On the Unreliable Animal Narrative in A Dog’s Tale论《狗的自述》中不可靠动物叙事文献综述

 2021-10-20 07:10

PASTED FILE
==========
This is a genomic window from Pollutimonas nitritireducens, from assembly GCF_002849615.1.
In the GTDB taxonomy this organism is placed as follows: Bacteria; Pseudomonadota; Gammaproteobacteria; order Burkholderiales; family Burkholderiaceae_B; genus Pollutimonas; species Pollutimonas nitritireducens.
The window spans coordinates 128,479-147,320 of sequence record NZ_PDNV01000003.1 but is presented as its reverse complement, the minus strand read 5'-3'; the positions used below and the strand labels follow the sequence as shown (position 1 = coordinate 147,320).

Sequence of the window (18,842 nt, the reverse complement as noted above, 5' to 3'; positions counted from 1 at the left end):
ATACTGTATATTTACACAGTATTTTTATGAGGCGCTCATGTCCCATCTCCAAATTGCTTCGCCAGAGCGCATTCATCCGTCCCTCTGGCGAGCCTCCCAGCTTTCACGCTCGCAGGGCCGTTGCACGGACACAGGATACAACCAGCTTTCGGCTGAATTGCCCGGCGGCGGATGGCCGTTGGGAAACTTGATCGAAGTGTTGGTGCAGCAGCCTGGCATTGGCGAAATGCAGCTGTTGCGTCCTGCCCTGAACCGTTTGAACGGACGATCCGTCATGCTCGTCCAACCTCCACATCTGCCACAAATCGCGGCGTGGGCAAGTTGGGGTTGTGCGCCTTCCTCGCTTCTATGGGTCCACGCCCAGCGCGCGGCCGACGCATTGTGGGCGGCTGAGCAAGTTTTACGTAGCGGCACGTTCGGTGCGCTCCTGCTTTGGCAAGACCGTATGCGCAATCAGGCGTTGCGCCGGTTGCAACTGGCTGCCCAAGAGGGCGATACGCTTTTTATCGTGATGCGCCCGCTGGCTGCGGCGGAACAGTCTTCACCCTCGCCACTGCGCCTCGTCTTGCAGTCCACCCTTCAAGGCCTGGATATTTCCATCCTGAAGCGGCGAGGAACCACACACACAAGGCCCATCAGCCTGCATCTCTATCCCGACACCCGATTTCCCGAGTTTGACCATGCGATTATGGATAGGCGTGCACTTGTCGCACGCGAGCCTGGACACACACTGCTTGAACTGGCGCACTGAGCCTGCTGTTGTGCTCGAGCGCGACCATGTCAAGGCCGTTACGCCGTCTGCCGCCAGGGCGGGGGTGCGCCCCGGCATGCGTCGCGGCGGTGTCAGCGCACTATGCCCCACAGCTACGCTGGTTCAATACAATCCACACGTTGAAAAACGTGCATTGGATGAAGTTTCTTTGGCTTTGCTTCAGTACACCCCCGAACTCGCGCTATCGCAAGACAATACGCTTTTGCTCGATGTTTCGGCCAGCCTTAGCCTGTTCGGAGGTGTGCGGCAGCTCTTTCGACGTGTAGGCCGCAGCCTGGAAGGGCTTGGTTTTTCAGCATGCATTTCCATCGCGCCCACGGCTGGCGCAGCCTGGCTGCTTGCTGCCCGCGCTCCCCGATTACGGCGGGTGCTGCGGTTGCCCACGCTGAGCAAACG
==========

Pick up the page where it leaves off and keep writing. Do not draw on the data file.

1. Introduction1.1 Research backgroundAs a discipline about theories of narrative, narratology can fall into classical narratology and postclassical narratology (Herman, 1999). Established on structuralism and influenced by formalism, classical narratology emerges in the 1960s and studies narrative as a self-contained system. After the 1990s, postclassical narratology springs up and combines narratology with other literary theories, thus generating rhetorical narratology, feminist narratology, cognitive narratology, etc. (Shen the representation of an event or a sequence of events (1982:127). Summarizing the structuralist theory which holds that each narrative has two parts: story and discourse, Chatman (1978) describes the difference between story and discourse as the difference between content and expression. Story consists of events (actions and happenings) and existents (characters and items of settings) while discourse is the means by which those events and existents are communicated. Abbott (2008) explains that we can make many changes to the discourse but still deals with the same story. Discourse has been the focus of narratological investigations. In his 1972 work Narrative discourse, Genette classifies discourse analysis into five aspects: order (events are narrated in a disrupted order), duration (how much space the narrative devotes to events that happen over short or long time periods), frequency (the relationship between frequency of happening and frequency of being narrated), mood (the degrees of narrative information) and voice (the time of narrating, narrative levels and narrator). James Phelan, one of the founders of rhetorical narratology, proposes that narrative is not just story but also action, the telling of a story by someone to someone on some occasion for some purpose (1996: 8).A crucial concept in narratological investigations is unreliability, which has evolved from two terms. It is initiated by Wayne C. Booth as unreliable narrator and refined by James Phelan as unreliable narration. Currently, most theorists embrace the term unreliability and some of them put narratorial or narrative before it to emphasize its narratological sense. Unreliability has been defined by Shen Dan as a feature of narratorial discourse. Her definition goes on with If narrator misreports, -interprets or -evaluates, or if she/he underreports, -interprets or -evaluates, this narrator is unreliable or untrustworthy (2014: 896). The three verbs involved here are borrowed from Phelans types of unreliability included in his theory on what he calls unreliable narration. From Shens definition, we can see that unreliability is inextricably linked with the concepts of unreliable narrator and unreliable narration. We cannot understand unreliability without help of these two terms. The term unreliable narrator is coined by Booth in Rhetoric of Fiction with his classical definition I have called a narrator reliable when he speaks for or acts in accordance with the norms of the work (which is to say the implied authors norms), unreliable when he does not (1961:158-159). To understand unreliable narrator requires knowledge of the implied author, a term also introduced by Booth in Rhetoric of Fiction, referring to the authors second self which is distinct from the actual author. The implied author is the authors image in the text, which is ethically superior to the flesh-and-blood author. The same actual author can create various kinds of second self when creating different works. Following Booths rhetorical approach, Phelan inherits the term the implied author as the standard to judge unreliability but he refines Booths theory on unreliability by adding another criterion the authorial audience, a term coined by P. J. Rabinowitz (1977) referring to the hypothetical audience which is distinguished from the actual audience. The authorial audience is created by the authors assumptions about his readers beliefs, knowledge, and familiarity with conventions (1977:126). An author will make his artistic choices based on these assumptions whose accuracy will decide his artistic success. Phelan refines Booths definition of unreliable narrator with a homodiegetic narrator is unreliable when he or she offers an account of some event, person, thought, thing, or other object in the narrative world that deviates from the account the authorial audience infers the implied author would offer (1999: 94). In other words, the narrator is unreliable when he deviates from the account the authorial audience infers the implied author would offer (1999: 94). Phelan regards unreliable narration as a mode of indirect communication which means the implied author communicates with his or her audience by means of the voice of another speaker addressing another audience (2007: 224). Phelans most significant theory, classification of unreliability will be left for discussion in the second chapter. Studies on narrative unreliability are essentially divided into two schools: the rhetorical school and the cognitive school. According to Shen (2014), critics adopting the rhetorical approach far outnumbers those taking the cognitive one. The divergence of these two schools lies in the yardstick of gauging a narrators unreliability. The rhetorical school regards the implied author as the standard on which unreliability is determined and locates unreliability on the gap between the narrator and the implied author while the cognitive school, questioning the utility of the term implied author, takes the readers readings of the text as the criterion for determining unreliability and locates unreliability in the interaction between the text and its readers. Some theorists suggest a synthesis of concepts and ideas from the rhetorical and cognitive approaches (Nnning, 2005), while others hold that they are essentially incompatible and any attempt to synthesize them is bound to favor one at the expense of the other (Shen, however, little-known is his facet as Americas early and prominent advocate for animal welfare (Fishkin, Moser, 2010). Though much ink has been spilled on Twains best-known works on humans, the lesser-known ones, in which there are additional concerns for animals, are underappreciated. Among them is A Dogs Tale (1903), one of Twains three polemical key pieces on animal welfare during the last decade of his life, the other two being his letter to the London Anti-Vivisection Society and A Horses Tale (Fishkin Moser, 2010). A Dogs Tale focuses on the experiences of a dog named Aileen Mavourneen (hereafter referred to as she in this thesis) who gallantly rescues her masters child from a burning cradle only to witness her puppys sacrifice for a medical experiment by her master. Apart from exposure of mistreatment of animals, the novel deserves attention for its unique narrative techniques. For one thing, the first-person narrator is surprisingly an animal, a domestic dog. She can understand human language and she also feels and thinks like a human. For another, the narrative has a feature of unreliability as the animal narrator lacks human intelligence and sophistication, thus inevitably tricking readers in its discourse. The animal narrative and its unreliable feature necessitates the study of A Dogs Tale with relevant narrative theories. 1.2 Literature reviewThe review includes two parts: previous studies on A Dogs Tale and extant theories of animal narrative. Although published in 1903, A Dogs Tale has not received due respect and drawn much research interest until recent years. However, thanks to the increasing weight of animal welfare and formalistic analysis, the novel has been rediscovered and examined as a valuable piece of literature. Generally speaking, the majority of the extant literature on A Dogs Tale is foreign whereas domestic papers are scarce and only one of them is from an authorized university journal. Previous studies on A Dogs Tale consist of studies on the novels themes and studies on its form. Most scholars have focused on the themes of A Dogs Tale. Taking an ecocritical approach, Marcus (2016) argues that it is one of the very few fictional works that condemn animal experiments by giving a firsthand account from the victims point of view. A broader perspective has been adopted by Guzman (2016) who concludes that Twains story reveals humans hypocritical relationship with animals labeled by humans as their friends. Different from Marcus and Guzman who focus on the dog narrator, Aileen, Priya Narayana (2018) show great interest in Aileens mother and hold that the novel explores enslavement as the mother dog symbolizes the white men who are confident about ignorance and meekness of African slaves. Studies on the novels themes have explored much possibility of Twains purposes, which provides reliable criteria for further interpretation of the novel. However, these scholars have their analysis based on Twains attitudes towards animal experiments, human-animal relationship and enslavement. There is still much research space in the novels form, which also contributes to theme interpretation.A few scholars have noticed its unique form: story told by an animal. Ali uses the term anthropomorphism to represent this form based on the definition anthropomorphism is an act of giving human characteristics to non-humans or objects (2016: 69) and explains its functions. Though Ali is a pioneer in the novels form by introducing the fresh term anthropomorphism, his study remains narrow in that it only explains why Twain endows an animal with the abilities to talk, feel and think like human beings, instead of directly asking the question why Twain employs an animal as the narrator who plays a major role in communicating the story to audience. It is noteworthy to point out that by introducing the two concepts the authors retreat and the implied author, Zhang, Li Zhen (2017) argue that the dog narrator is designed by Twain to minimize his interference with storytelling so that events are refreshingly and objectively presented from the dogs perspective and after the procession of the dogs consciousness. The novel is indirect in a charming way because the implied author, instead of retreating from the story entirely, hides himself in the text and readers have to depend on themselves to grasp his intention. These three scholars succeed in explaining why Twain employs a dog narrator. Nevertheless, their claim is arbitrary to call the dog narrator reliable based on their reason that she represents the value system and ethics of the implied author as well as questionable for two reasons. First, they have neglected the aspect of the narrators knowledge of facts and events. In fact, the dog often knows less than readers. While readers are fully aware of what really happened, she is kept in the dark. Second, the narrators representation of the implied authors values and ethics is questionable because there is a big gap between the clear-sighted and sophisticated implied author and the nave dog who has insufficient knowledge of facts and events and lacks human sophistication. This thesis will question their claim of reliable by exploring the dogs unreliability on three levels: facts and events, knowledge and perception as well as values and ethics in the third chapter. Types of unreliability on these three levels will also be dealt with.Extant theories of animal narrative are scarce and the related studies have only focused on the umbrella term that covers it. In their paper entitled The Stored Lives of Non-Human Narrators, Bernaerts, Caracciolo, Herman however, there is little analysis on its unreliability.As far as the deficiencies in the previous studies are concerned, first, scholars do not conduct analysis of unreliability of animal narrative and its significance in A Dogs Tale. Second, existing theories of animal narrative do not provide insight into the aspect of unreliability and thereby cannot provide the theoretical framework for this analysis. Hence, this thesis attempts to explore unreliability of animal narrative and its significance in A Dogs Tale by adopting theories of unreliability in narratology to provide a new perspective for the study of this work.1.3 Need of the studyThis thesis has pedagogical, theoretical and practical implications. Pedagogically, by applying the theory of unreliability to analyze A Dogs Tale, it will offer a new perspective to explore Twains works so that students of English-American Literature course can gain more profound understanding of Twains fictions and narrative techniques. Theoretically, through the combination of theories of unreliability with the analysis of animal narrative on which few canonized theories have been proposed yet, this thesis can enrich theories of animal narrative, especially about its feature of unreliability, and further, offers a new example for practising the analysis of theories on unreliability in a specific text. Practically, with the exploration of the novels narrative feature and its contribution to the theme (human cruelty towards animals), this thesis will illuminate our perception of the relationship between humans and animals, the imbalance of which has led to the behavior of eating wild animals, triggering the outbreak of COVID-19, an epidemic which has deprived over one thousand lives in China. This thesis can help us to seek a better animal-human relationship for the sake of both animals and humans. 2. Phelans theory of unreliability2.1. Six types of unreliabilityAccording to Phelan (1999, 2005), in telling a story a narrator plays three kinds of roles: reporter, evaluator and reader. A narrator may deviate from the implied author in his or her reporting, interpreting and evaluating, which generates the first classification: unreliable reporting along the axis of facts/events, unreliable interpreting on the axis of knowledge/perception and unreliable evaluating along the axis of ethics/evaluation. Moreover, Phelan includes activities of the authorial audience in his further classification. He holds that the authorial audience will perform two kinds of action once they decide the narrators accounting should not be taken for granted: (1) they reject those words and, if possible, reconstruct a more satisfactory account. (2) they accept what the narrator says but then supplement the account (1999:94; 2005:50-51). In other words, degrees of unreliability can vary. As a result, a subdivision is made on unreliable reporting, unreliable interpreting and unreliable evaluating. For example, if the whole of a narrators reporting is rejected by the authorial audience, he or she is performing, in Phelans terms, misreporting. If the authorial audience accepts part of the narrators reporting and supply the missing information, the narrator is underreporting. Likewise, unreliable interpreting can be divided into misinterpreting and underinterpreting and unreliable evaluating can be divided into misevaluating and underevaluating. In the light of the narrators reports, interpretations and evaluations as well as readers two kinds of responses, six types of unreliability are identified: misreporting, underreporting, misinterpreting, underinterpreting, misevaluating and underevaluating. The difference between mis- and under- is essentially the difference between being wrong and being insufficient. Misreporting occurs when the narrator offers erroneous information opposed to the facts or events in the story because of his limited knowledge or purpose of concealing information. Underreporting occurs when the information offered by the narrator is less than he or she knows. Misinterpreting occurs when the narrators lack of knowledge, perceptiveness or sophistication yields a wrong interpretation of an event, situation or character. Underinterpreting occurs when the narrator yields an insufficient interpretation of those things. Misevaluating occurs when the narrator makes the wrong ethical judgment on an event or character due to mistaken values. Underevaluatingg occurs when the narrators ethical judgment moves along the right track but does not go far enough. Significantly, Phelan points out that one type of unreliability often occurs in combination with others. 2.2 Development of six types of unreliabilityAlthough he successfully established six types of unreliability on two variables (1999, 2005): the axes on which unreliability occurs and the responses of the authorial audience, Phelan did not reveal the effects caused by these types at first. Later, the gap is filled. While most theorists talk of the ironic effects produced by unreliability, Phelan concentrates on the effects on interpretive, affective, and ethical relations between the narrator and the authorial audience. In order to account for these effects, Phelan (2007) elaborates his types of unreliability by drawing a distinction between estranging unreliability and bonding unreliability. In estranging unreliability, the authorial audience is estranged from the narrator because provided the discrepancies between the narrators reports, evaluations or interpretations and the authorial audiences own inferences on those things, the authorial audience will recognize that they will move far away from the implied authors perspective if they adopt the narrators. In bonding reliability, the distance between the narrator and the authorial audience is paradoxically reduced by their discrepancies because the unreliability includes communication endorsed by the implied author and the authorial audience. Any one of the six types of unreliability can function as estranging unreliability or bonding unreliability. According to Phelan (2017), unreliability and reliability are not binary opposites. Therefore, it makes sense to develop a spectrum that runs from unreliability on the left end and reliability on the right. Then, he locates six types of unreliability along this spectrum. A left arrow is used by Phelan to indicate the direction of increasing unreliability. Misreporting/underreporting is placed at the far left, misevaluating/underevaluating less left and misinterpreting/underinterpreting least left. Reasons for such location are as follows: First, since he views somebody-telling-somebody-else-that-something-happened as fundamental to narrative (2017: 98), Phelan also views that the author and the narrators divergence on what happened is more fundamental than their divergences on evaluations and interpretations about happenings. Second, misreporting is always accompanied by misevaluating and misinterpreting, thus magnifying the distance between the author and the narrator. Third, in Phelans view, ethical deficiencies are more significant than interpretive ones. Finally, Phelan considers misinterpreting as closer to restricted narration, one type of reliable narration identified by him. 2.3 Influence of six types of unreliabilityPhelans six types of unreliability have a significant influence on narratological investigations about unreliability. Comparing Phelans types of unreliability with those distinguished by Riggan based on social parameters: picaro, clown, madman and naif, Nnning comments that Phelans classification is not only much more systematic but also has the great merit of being based on a rhetorical model, focusing as it does on the relations among authorial agency, narrator and authorial audience (2005: 94). Also influenced by Phelans types of unreliability, Shen defines that If narrator misreports, -interprets or -evaluates, or if she/he underreports, -interprets or -evaluates, this narrator is unreliable or untrustworthy (2014: 896).Phelans six types of unreliability have been put into practice at home and abroad. First, Phelan has offered helpful concepts to describe unreliable narrative. For instance, Galvan (2006) employs the concept of misevaluating to explain the moral flaws in Latimers narration from George Eliots The Lifted Veil. Linkin (2016) uses the term of bonding unreliability to describe effects generated by the narrators confessional memoir in paralipsis or omission in Daphne du Mauriers Rebecca. Second, scholars have found value in applying Phelans types of unreliability to study phenomena of unusual narrative. For instance, He (2004) examines the course of a third-grade boys narrative with Phelans classification of reporting, interpreting and evaluating and concludes that unreliability of children narrative typically occurs on the axis of knowledge/perception. Chen studies A Madmans Day and concludes that unreliability of madman narrative is often on the axis of knowledge/perception and manifests itself as misinterpreting and underinterpreting. Surprisingly, there has been little discussion on the phenomenon of animal narrative. As far as the author of this thesis knows, no scholar has applied Phelans types of unreliability to study animal narrative in A Dogs Tale. Hence, this thesis aims to interpret types of unreliability in Mark Twains A Dogs Tale by adopting Phelans types of unreliability, that is, misreporting and underreporting on the axis of facts/events, misinterpreting and underinterpreting on the axis of knowledge/perception as well as misevaluating and underevaluating on the axis of ethics/evaluation, and their effects on the plot, characterization and themes of this novel.ReferencesAbbott, H. P. (2008). The Cambridge introduction to narrative (2nd ed.). Cambridge: Cambridge University Press.Alber, J. (2016). Unnatural narrative: Impossible worlds in fiction and drama. Lincoln University of Nebraska Press.Ali, D. A. M. (2016). Anthropomorphism in George Orwells Animal farm and Mark Twains A dogs tale. 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